No, it is not the Eucharist. We all knew that. It is a mockery of the Eucharist. Thank God—and perhaps Pepsi, and probably the many Catholics who signed petitions and called in protests—on Super Bowl Sunday, in this particular instance, our Eucharistic Lord will not be mocked.
Now that you have the whole story, I’d be interested in reactions from Catholic Culture readers. Did we make the right editorial decision?
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Posted by: hsutter2478 -
Jan. 10, 2011 10:32 AM ET USA
I agree with your decision. No need to give extra attention to the foolishness of those who long for fame.
Posted by: loumiamo7154 -
Jan. 07, 2011 7:20 PM ET USA
Seems to me you done good, Phil. So many of these issues fall in the damned if you do or don't category, so it is a tough call. But all in all, I think you and the rest of the folks there deserve a big attaboy. On a side note, is it ok for a good Catholic to root against the Saints this weekend, or any weekend, for that matter?
Posted by: flip173066 -
Jan. 06, 2011 3:27 PM ET USA
you made the right decision God bless you and your family as you can see i'am not a man of many words.
Posted by: Miss Cathy -
Jan. 06, 2011 11:22 AM ET USA
When an actor portrays a priest, we recognize that the Eucharist has not been confected in a movie. That being said, we expect the portrayal to be faithful and reverent. Many Protestant denominations mirror what the priest in the Catholic Mass does. I guess my point is, because it is a mirror, it is still just not to portray or support the portrayal of such a grave mockery and degradation of the Eucharistic species.
Posted by: AgnesDay -
Jan. 05, 2011 11:19 AM ET USA
Two comments in order: The Lord's Supper in Protestant communities is not a valid Eucharist, but it is that community's attempt to obey the ordinance of the Lord. It is right we be concerned about mockery. Second, oftentimes, quiet telephone calls to management before a situation gets out of hand, are better than a full-scale crisis. Businessmen are about gaining customers, not losing them. Bravo Pepsico, and bravo Catholic Culture!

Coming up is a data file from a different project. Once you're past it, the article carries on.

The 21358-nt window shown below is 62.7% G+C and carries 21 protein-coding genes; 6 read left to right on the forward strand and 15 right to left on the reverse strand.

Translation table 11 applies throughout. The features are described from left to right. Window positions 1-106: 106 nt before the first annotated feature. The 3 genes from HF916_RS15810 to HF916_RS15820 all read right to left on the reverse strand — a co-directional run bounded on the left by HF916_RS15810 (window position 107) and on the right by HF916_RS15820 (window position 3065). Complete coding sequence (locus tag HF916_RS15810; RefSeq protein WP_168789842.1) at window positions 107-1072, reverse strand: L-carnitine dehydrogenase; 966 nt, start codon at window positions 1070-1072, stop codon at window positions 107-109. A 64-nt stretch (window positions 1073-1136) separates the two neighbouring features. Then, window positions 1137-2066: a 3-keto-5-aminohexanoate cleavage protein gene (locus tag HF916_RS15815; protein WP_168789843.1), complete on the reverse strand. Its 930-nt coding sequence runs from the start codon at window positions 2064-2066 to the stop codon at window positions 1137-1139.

Posted by: non-faithfulcatholicschools7869 -
Jan. 05, 2011 10:31 AM ET USA
I, for one, think you made the right decision. I signed the petition and received one of the replies that Pepsi sent out. In order for all in the Catholic Blogosphere to see what was said, I posted the entire reply on Carol McKinley's Blog, "The Tenth Crusade". You made the right choice in not drawing undue attention to the thing. Fortunately, Pepsi thought that way also. Keep up the good work. Jesus Is Lord!
Posted by: koinonia -
Jan. 05, 2011 9:53 AM ET USA
Actually, I believe an intelligent argument could be made for either course of action. Unfortunately, our cultural decline has been so precipitous that this "Do I or Don't I?" dilemma is a frequent one for us as parents in educating and rearing our children in today's cultural quagmire. Innocence and ignorance are not synonymous terms. Your decision was solid, and sadly, the dilemma will most certainly recur in the future.
Posted by: polish.pinecone4371 -
Jan. 05, 2011 8:21 AM ET USA
Phil, you and many others have viewed this video incorrectly. A PROTESTANT service was parodied, not the Mass. The older 'minister' is wearing a wedding ring, there is no crucifix, altar or tabernacle in the church, no statues, a podium is central, they do not wear vestments, the Pepsi is served in little cups like Protestants do with wine or grape juice. Catholic sensibilities got in the way on this one. Irreverent it certainly was, but it was not aimed at Catholics.
Posted by: wolfdavef3415 -
Jan. 04, 2011 6:19 PM ET USA
I think this was the proper way to handle it. Most people that can use the internet could find the video if they wanted to. To bring attention to the video would only have resulted in more popularity for it, and this being a popularity contest, that would have been counter productive.
Posted by: DrJazz -
Jan. 04, 2011 6:10 PM ET USA
You made the right decision. Groups that support politically correct causes often blast a company right away for offensive ads, but Catholics are not in that position. You were right to consider whether a vehement protest would increase the likelihood of the video being selected as a finalist. It was important that you agreed to re-assess your position if the video was among the finalists. That would have been the time for us to put on the full-court press.